Outdoor Shelter Plans

Julian March 11, 2013 Comments Off

 

This step by step woodworking project is about outdoor shelter plans. Building a simple shelter for your garden is a great project if you want to build a cheap structure, although it won’t be as spectacular as a gazebo or as a pergola. Plan every aspect of the construction (materials, plans, tools, location) from the very beginning, if you want to keep the costs as low as possible.

An outdoor shelter is ideal for your backyard, especially if you want to protect a picnic table from bad weather. In addition, the wooden constructions will create a large shaded area for leisure or for hanging out with the loved ones. Check out the rest of the projects, if you want to see more plans for gazebos, pergola or pavilions. There are so many designs you could choose form, that we really recommend you to study the alternatives.

  • A – 8 pieces of 4×4 lumber – 96” long, 2 pieces – 105″ long POSTS
  • B – 2 pieces of 4×4 lumber – 240″ long BEAMS
  • - 11 pieces of 2×6 – 180” long BOTTOM RAFTERS
  • D – 22 piece of 2×4 – 122” long RAFTERS
  • E - 22 pieces of 2×4 lumber – 45 1/2 long, 11 pieces – 46 1/2″ long RAFTERS
  • F – 4 pieces of 4×4 lumber – 28 1/4″ long, 4 pieces – 33 1/4″ long BRACES
  • G – 30 pieces of 1×6 lumber – 240″ long ROOFING

 Hammer, Tape measure, Framing square

 Miter saw, Drill machinery, Screwdriver, Sander, Post-hole digger

 Safety Gloves, Safety Glasses

 One weekend

 

Building an outdoor shelter

Building a shelter

Building a shelter

 

Top Tip: Building a small shelter for your backyard is a beautiful project that can be done by any person who has the basic woodworking skills. Align the components at both ends before drilling pilot holes and inserting the galvanized screws.

 

Outdoor Shelter Plans

Attaching the posts

Attaching the posts

The first step of the project is to lay out the wooden shelter. If you want to get the job done in a professional manner, we recommend you to use batter boards and string. Make sure the corners are right-angled and the diagonal are equal, before continuing the project.

You can always adjust the size and the shape of the constructions, but still use the techniques described here.

Anchoring the post into concrete

Anchoring the post into concrete

Securing the wooden posts into place is not hard, but there are several options you could choose from. If you want to build a permanent construction, you should dig 3′ deep holes (12″ in diameter) and set the posts into concrete.

Alternatively, you could fit metal anchors in the concrete footings or to attach them to a concrete slab. Plumb the posts and secure them with braces till the installation of the rafters.

Attaching the braces and the beams

Attaching the braces and the beams

The next step of the project is to attach the plates to the top of the posts. Drill pilot holes trough the plates and insert 5-6″ galvanized screws into the posts. Use a spirit level to check if the plates are perfectly horizontal.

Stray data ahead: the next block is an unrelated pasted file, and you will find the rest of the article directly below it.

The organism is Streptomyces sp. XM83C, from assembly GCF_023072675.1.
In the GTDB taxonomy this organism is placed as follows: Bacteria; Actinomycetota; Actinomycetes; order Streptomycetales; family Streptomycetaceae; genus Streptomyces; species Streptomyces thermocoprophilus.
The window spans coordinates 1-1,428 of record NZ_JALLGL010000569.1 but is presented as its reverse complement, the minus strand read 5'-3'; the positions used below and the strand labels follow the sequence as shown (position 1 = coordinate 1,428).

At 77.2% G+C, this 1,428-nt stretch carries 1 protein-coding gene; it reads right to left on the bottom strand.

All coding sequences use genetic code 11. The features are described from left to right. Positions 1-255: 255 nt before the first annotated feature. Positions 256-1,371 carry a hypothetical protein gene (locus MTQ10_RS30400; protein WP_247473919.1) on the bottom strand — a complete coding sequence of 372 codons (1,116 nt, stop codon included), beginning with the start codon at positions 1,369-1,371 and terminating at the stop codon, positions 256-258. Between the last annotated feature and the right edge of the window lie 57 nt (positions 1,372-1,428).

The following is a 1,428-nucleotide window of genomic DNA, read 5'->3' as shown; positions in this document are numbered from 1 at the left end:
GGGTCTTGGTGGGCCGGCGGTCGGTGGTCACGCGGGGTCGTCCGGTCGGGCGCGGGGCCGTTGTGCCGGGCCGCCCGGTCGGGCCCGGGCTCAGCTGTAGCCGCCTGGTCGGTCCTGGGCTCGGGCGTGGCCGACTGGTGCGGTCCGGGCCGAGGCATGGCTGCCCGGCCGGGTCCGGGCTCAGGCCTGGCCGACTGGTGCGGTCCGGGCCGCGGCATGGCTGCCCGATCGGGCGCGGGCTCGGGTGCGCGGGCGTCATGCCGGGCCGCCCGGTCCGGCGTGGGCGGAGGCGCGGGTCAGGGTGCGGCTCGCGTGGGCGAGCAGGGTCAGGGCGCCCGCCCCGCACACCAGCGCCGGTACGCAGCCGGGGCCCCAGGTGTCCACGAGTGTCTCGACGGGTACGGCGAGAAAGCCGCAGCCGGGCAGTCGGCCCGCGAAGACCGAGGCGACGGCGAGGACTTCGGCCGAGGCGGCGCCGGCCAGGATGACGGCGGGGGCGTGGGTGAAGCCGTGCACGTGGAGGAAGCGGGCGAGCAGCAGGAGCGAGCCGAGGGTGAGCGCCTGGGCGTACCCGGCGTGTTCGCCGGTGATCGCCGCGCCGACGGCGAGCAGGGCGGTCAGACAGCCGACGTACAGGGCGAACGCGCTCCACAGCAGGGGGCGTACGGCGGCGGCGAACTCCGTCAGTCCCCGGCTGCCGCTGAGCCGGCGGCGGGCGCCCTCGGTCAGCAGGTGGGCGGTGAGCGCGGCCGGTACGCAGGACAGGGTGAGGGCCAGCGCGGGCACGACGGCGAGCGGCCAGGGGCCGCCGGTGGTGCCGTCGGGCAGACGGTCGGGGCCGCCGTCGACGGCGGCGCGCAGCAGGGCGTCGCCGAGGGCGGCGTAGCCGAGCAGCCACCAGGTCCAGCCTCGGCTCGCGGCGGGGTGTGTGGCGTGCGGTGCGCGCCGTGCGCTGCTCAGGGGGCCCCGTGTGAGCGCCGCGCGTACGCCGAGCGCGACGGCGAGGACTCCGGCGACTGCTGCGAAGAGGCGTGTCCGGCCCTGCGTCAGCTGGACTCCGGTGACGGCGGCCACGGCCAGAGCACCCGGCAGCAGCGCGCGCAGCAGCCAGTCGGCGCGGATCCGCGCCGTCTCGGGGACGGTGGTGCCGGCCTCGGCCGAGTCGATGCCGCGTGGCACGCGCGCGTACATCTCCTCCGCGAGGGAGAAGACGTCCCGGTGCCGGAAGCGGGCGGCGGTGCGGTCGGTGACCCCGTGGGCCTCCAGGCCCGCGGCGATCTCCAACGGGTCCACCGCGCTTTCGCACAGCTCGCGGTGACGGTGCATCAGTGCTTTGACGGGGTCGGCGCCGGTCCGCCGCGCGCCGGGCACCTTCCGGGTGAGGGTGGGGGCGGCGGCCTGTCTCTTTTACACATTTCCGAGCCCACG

Cut the braces at 45º and attach them into place, after plumbing the posts. Drill pilot holes trough the braces and insert 3 1/2″ screws into the posts. Repeat the process for the rest of the posts.

Building the trusses

Building the trusses

The easiest way to build the roof of the shelter is to assemble trusses on a level surface, before fitting them to the top plates. Cut the components as in the plans, using 2×6 lumber for the bottom rafters and 2×4 lumber for the rest of the components.

Top Tip: Assemble the trusses on a level surface, making sure they are all the same in size and shape. Drill pilot holes, add waterproof glue and insert the screws.

Attaching the trusses

Attaching the trusses

Ask a friend to help you when attaching the trusses into place. In addition, make sure you place them on the plates equally spaced, leaving about 24″ between them on center.

Plumb the trusses with a spirit level, before locking them into place with galvanized screws and metal brackets. Fit blockings between the trusses at the top of the rafters, in order to reinforce the structure of the roof.

Attaching the slats

Attaching the slats

Attaching the roof of the shelter is one of the last steps of the project, so you need to pay attention to the instructions. You could attach plywood sheets and cover the roof with asphalt shingles, or you could keep the costs under control by attaching 1×6 slats to the rafters.

As you can easily notice in the image, the slats should overlap at least 1 1/2″ otherwise the roof won’t drain the water properly.

Outdoor shelter plans

Outdoor shelter plans

Last but not least, you have to take care of the finishing touches. Therefore, fill the holes and the cracks with wood filler and let it dry out for several hours, before sanding the surface with 120-grit sandpaper.

Top Tip: Protect the wooden components from rot by applying several coats of paint. Choose colors that match the design of the rest of your property, as to enhance the look of the wooden shelter.

 

This woodworking project was about outdoor shelter plans. If you want to see more outdoor plans, we recommend you to check out the rest of our step by step projects.  LIKE us on Facebook to be the first that gets our latest updates and submit pictures with your DIY projects.

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